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Seven foreigners arrested over illegal pre-wedding photo shoots in Phuket


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2 hours ago, Old Croc said:

I don't see a difference between illegal tour guides and illegal wedding photographers.

There are plenty of local people in that industry who would be unhappy to be losing work to foreigners working in their profession.

There are plenty of Thai prof wedding photographers with great references who speak fluent Chinese which is necessary? 

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3 hours ago, anterian said:

So based on this if an infirm foreigner visits Thailand with his private nurse, on tourist visas, that nurse would be breaking the law. 

While I am not a lawyer or any sort of expert, my sense is that technically, the nurse would be breaking the law, and assuming that if the cops cared enough or were pissed at her for some reason, she could get arrested.

Similarly, my guess is that anyone here writing a book, for example, would also be breaking the law.  It would be a "perfect crime" unless the cops confiscated the manuscript and said "Ah ha! You despicable foreigner. This is a travel blog, not letters to your Aunt Martha!  Come quietly or do we have to mess you up?"

If my memory serves correctly, following the tsunami in 2004, some foreign volunteer aid workers were arrested (maybe told to go home and that they  could do volunteer work).  Can anyone confirm that?

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3 hours ago, LuukKoeyKorat said:

Why not call them Chinese rather than foreigners?

 

3 hours ago, stevenl said:

What is your point?

 

 

I may be wrong, (and I usually am!), but it could be his ‘point’ is best summed up in the following very old joke:

 

 

 

A drunken American Jew sees a Chinese man in the bar and goes over to him and punches him on the nose. Shocked, the Chineseman asks: "What was that for?" 

 

"Pearl Harbor! My grandfather was in one of the ships that was sunk in that attack.”

 

"Pearl Harbor? That wasn’t China, that was Japan!" 

 

"Chinese, Japanese, Korean, Thai ... you’re all the same to me." 

 

So the Chinese man retaliates by smacking the American Jewish man in the mouth. “Well, that’s for the Titanic. My great uncle was on that ship when it sank.” 

 

“The Titanic? But that was an iceberg,”

 

The Chinese man smiles and says: “Iceberg, Greenberg, Goldberg, Kornberg ......" 
 

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Very strange 

it’ seems all foreigners can be arrested for illegal working 

but if you are from African country you can sell drugs on the steers of Bangkok while wife’s or girlfriends sell bodies 

is this not working I’m confused 

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12 minutes ago, rexall said:

While I am not a lawyer or any sort of expert, my sense is that technically, the nurse would be breaking the law, and assuming that if the cops cared enough or were pissed at her for some reason, she could get arrested.

Similarly, my guess is that anyone here writing a book, for example, would also be breaking the law.  It would be a "perfect crime" unless the cops confiscated the manuscript and said "Ah ha! You despicable foreigner. This is a travel blog, not letters to your Aunt Martha!  Come quietly or do we have to mess you up?"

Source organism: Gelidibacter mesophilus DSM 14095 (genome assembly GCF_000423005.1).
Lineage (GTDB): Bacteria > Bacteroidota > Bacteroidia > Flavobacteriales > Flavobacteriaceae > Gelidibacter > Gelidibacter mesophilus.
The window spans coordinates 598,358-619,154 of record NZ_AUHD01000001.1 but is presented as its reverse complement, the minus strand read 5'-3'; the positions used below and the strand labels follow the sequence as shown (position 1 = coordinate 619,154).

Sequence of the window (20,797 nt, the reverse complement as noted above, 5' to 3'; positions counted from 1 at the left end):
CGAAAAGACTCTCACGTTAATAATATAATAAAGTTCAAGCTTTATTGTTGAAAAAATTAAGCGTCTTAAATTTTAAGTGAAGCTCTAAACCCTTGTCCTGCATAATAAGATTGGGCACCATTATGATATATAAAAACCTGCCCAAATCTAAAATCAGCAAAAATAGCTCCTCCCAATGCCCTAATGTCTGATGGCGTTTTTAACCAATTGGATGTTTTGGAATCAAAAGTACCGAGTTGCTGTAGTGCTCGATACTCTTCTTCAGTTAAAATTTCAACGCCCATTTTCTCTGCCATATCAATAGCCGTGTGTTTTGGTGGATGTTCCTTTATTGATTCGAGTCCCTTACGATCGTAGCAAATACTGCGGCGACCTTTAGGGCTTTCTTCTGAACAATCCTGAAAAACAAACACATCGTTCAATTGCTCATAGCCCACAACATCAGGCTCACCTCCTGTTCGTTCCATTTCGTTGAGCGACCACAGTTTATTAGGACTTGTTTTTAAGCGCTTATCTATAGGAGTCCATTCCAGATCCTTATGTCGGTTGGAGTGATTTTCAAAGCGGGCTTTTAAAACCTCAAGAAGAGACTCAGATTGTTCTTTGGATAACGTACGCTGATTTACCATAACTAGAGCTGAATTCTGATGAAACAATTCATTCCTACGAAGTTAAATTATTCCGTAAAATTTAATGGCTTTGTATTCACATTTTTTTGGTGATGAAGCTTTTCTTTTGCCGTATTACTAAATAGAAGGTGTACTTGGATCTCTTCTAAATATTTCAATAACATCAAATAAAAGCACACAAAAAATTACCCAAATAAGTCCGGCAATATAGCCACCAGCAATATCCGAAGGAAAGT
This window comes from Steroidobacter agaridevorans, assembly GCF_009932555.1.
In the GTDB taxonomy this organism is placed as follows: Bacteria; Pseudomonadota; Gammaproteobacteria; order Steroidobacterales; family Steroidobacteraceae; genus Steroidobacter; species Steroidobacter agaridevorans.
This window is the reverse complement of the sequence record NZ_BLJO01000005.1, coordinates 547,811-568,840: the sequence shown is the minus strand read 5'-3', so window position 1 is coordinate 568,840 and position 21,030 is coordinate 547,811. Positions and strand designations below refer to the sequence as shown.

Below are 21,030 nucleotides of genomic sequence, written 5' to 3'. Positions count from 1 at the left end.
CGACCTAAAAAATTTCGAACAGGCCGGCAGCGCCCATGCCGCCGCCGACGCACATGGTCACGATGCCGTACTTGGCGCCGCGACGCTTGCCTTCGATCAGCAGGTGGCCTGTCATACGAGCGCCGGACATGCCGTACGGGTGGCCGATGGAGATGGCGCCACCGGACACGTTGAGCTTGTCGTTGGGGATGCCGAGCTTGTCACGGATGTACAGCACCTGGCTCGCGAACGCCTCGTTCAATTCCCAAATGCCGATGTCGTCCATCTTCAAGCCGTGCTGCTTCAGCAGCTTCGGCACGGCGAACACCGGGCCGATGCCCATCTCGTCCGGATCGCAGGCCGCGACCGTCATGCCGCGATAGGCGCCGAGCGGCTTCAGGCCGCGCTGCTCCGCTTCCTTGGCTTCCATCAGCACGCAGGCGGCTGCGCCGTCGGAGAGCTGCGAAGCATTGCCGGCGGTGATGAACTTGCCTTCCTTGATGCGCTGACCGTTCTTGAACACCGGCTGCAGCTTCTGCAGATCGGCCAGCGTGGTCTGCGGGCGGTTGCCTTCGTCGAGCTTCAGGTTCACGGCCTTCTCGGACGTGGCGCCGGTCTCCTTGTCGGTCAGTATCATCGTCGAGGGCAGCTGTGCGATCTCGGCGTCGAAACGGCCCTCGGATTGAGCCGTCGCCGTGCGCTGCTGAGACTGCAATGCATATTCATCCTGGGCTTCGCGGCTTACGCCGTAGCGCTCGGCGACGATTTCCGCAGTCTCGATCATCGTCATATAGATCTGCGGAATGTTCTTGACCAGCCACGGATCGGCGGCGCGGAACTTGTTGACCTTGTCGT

If my memory serves correctly, following the tsunami in 2004, some foreign volunteer aid workers were arrested (maybe told to go home and that they  could do volunteer work).  Can anyone confirm that?

No, they were not arrested, but warned that they could not do volunteer work without work permit.

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11 minutes ago, silver sea said:

 

 

 

 <snip>

 

The Chinese man smiles and says: “Iceberg, Greenberg, Goldberg, Kornberg ......" 
 

I was prepared to not laugh at this, but the punchline cracked me up!

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This is really...  So perhaps best place to start is head to all the hotels and convention centers where many of the attendees and exhibitors are foreigners!  Business work and travel to some extent is part of this new world we live in....   Really inconceivable what they were thinking.

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54 minutes ago, Kolantaman said:

Reciprocal laws in the usa would see thousands of Thai restuarants close......darn foreigners taking away jobs......not.........

Not entirely true. I know the owners and staff of quite a few Thai restaurants in the US, and they all have obtained either US citizenship, or permanent resident status - both of which entitle them to work. You may see the occasional staff member who arrived on a tourist visa and went to work instead of returning home, but these are exceptions to the rule and essentially an immigration overstay issue as opposed to a work entitlement issue.

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this becomes a thin line between working as a photographer and taking photos. I work as a freelance writer and travel around Thailand on a tourist visa doing research and taking photos all the time, by the word of the law, that is illegal even though nothing I do is being paid for within Thailand. They are splitting hairs here, but we all know the law and how protective Thais, especially in the big tourist spots like Phuket are over their turf, dont do it out in the open. 

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6 minutes ago, Charis said:

This is really...  So perhaps best place to start is head to all the hotels and convention centers where many of the attendees and exhibitors are foreigners!  Business work and travel to some extent is part of this new world we live in....   Really inconceivable what they were thinking.

That is allowed.

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